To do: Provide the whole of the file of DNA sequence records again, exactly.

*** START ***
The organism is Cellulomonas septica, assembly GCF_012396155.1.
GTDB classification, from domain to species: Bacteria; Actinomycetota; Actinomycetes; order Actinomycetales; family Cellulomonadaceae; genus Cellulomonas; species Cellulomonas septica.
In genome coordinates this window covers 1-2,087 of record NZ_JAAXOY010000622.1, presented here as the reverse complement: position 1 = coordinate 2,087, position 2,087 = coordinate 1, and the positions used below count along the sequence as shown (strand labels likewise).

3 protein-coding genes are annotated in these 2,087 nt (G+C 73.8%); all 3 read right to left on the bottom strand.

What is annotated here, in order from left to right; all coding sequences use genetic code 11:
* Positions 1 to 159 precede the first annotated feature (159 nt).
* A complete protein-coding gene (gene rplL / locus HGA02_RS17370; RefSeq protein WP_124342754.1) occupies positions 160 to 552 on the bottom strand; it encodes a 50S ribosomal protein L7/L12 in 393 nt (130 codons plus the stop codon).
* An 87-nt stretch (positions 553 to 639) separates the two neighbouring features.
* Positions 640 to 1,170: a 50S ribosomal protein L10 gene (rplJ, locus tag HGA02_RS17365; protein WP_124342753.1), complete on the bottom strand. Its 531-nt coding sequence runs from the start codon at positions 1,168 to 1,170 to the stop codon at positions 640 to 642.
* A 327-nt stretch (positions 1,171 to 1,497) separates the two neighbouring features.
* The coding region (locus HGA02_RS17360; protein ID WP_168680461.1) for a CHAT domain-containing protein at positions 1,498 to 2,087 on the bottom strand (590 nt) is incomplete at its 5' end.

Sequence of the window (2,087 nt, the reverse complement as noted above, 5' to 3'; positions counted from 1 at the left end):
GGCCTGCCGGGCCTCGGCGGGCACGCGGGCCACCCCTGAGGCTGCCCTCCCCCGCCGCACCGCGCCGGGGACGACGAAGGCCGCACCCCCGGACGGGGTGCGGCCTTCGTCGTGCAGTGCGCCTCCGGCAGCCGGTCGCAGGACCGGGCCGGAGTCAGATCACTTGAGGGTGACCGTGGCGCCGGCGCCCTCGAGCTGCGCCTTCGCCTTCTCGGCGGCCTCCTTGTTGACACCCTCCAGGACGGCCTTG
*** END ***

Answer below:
The organism is Cellulomonas septica, assembly GCF_012396155.1.
GTDB classification, from domain to species: Bacteria; Actinomycetota; Actinomycetes; order Actinomycetales; family Cellulomonadaceae; genus Cellulomonas; species Cellulomonas septica.
In genome coordinates this window covers 1-2,087 of record NZ_JAAXOY010000622.1, presented here as the reverse complement: position 1 = coordinate 2,087, position 2,087 = coordinate 1, and the positions used below count along the sequence as shown (strand labels likewise).

3 protein-coding genes are annotated in these 2,087 nt (G+C 73.8%); all 3 read right to left on the bottom strand.

What is annotated here, in order from left to right; all coding sequences use genetic code 11:
* Positions 1 to 159 precede the first annotated feature (159 nt).
* A complete protein-coding gene (gene rplL / locus HGA02_RS17370; RefSeq protein WP_124342754.1) occupies positions 160 to 552 on the bottom strand; it encodes a 50S ribosomal protein L7/L12 in 393 nt (130 codons plus the stop codon).
* An 87-nt stretch (positions 553 to 639) separates the two neighbouring features.
* Positions 640 to 1,170: a 50S ribosomal protein L10 gene (rplJ, locus tag HGA02_RS17365; protein WP_124342753.1), complete on the bottom strand. Its 531-nt coding sequence runs from the start codon at positions 1,168 to 1,170 to the stop codon at positions 640 to 642.
* A 327-nt stretch (positions 1,171 to 1,497) separates the two neighbouring features.
* The coding region (locus HGA02_RS17360; protein ID WP_168680461.1) for a CHAT domain-containing protein at positions 1,498 to 2,087 on the bottom strand (590 nt) is incomplete at its 5' end.

Sequence of the window (2,087 nt, the reverse complement as noted above, 5' to 3'; positions counted from 1 at the left end):
GGCCTGCCGGGCCTCGGCGGGCACGCGGGCCACCCCTGAGGCTGCCCTCCCCCGCCGCACCGCGCCGGGGACGACGAAGGCCGCACCCCCGGACGGGGTGCGGCCTTCGTCGTGCAGTGCGCCTCCGGCAGCCGGTCGCAGGACCGGGCCGGAGTCAGATCACTTGAGGGTGACCGTGGCGCCGGCGCCCTCGAGCTGCGCCTTCGCCTTCTCGGCGGCCTCCTTGTTGACACCCTCCAGGACGGCCTTG